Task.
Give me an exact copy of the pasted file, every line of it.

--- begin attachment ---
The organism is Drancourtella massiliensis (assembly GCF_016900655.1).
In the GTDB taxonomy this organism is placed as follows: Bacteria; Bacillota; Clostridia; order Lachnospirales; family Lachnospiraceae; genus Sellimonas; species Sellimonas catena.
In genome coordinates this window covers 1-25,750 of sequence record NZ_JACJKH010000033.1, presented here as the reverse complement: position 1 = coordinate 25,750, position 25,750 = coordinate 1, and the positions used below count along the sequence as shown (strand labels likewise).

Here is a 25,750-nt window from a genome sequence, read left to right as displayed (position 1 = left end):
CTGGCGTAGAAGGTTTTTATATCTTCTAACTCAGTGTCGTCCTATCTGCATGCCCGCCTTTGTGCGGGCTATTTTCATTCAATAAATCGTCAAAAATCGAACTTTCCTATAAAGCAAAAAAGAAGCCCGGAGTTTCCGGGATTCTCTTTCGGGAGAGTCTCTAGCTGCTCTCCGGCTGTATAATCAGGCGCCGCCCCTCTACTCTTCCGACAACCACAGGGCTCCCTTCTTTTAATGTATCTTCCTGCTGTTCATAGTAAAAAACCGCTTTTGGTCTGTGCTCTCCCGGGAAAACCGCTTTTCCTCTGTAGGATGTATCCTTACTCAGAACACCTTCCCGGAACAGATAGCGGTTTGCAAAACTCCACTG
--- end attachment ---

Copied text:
The organism is Drancourtella massiliensis (assembly GCF_016900655.1).
In the GTDB taxonomy this organism is placed as follows: Bacteria; Bacillota; Clostridia; order Lachnospirales; family Lachnospiraceae; genus Sellimonas; species Sellimonas catena.
In genome coordinates this window covers 1-25,750 of sequence record NZ_JACJKH010000033.1, presented here as the reverse complement: position 1 = coordinate 25,750, position 25,750 = coordinate 1, and the positions used below count along the sequence as shown (strand labels likewise).

Here is a 25,750-nt window from a genome sequence, read left to right as displayed (position 1 = left end):
CTGGCGTAGAAGGTTTTTATATCTTCTAACTCAGTGTCGTCCTATCTGCATGCCCGCCTTTGTGCGGGCTATTTTCATTCAATAAATCGTCAAAAATCGAACTTTCCTATAAAGCAAAAAAGAAGCCCGGAGTTTCCGGGATTCTCTTTCGGGAGAGTCTCTAGCTGCTCTCCGGCTGTATAATCAGGCGCCGCCCCTCTACTCTTCCGACAACCACAGGGCTCCCTTCTTTTAATGTATCTTCCTGCTGTTCATAGTAAAAAACCGCTTTTGGTCTGTGCTCTCCCGGGAAAACCGCTTTTCCTCTGTAGGATGTATCCTTACTCAGAACACCTTCCCGGAACAGATAGCGGTTTGCAAAACTCCACTG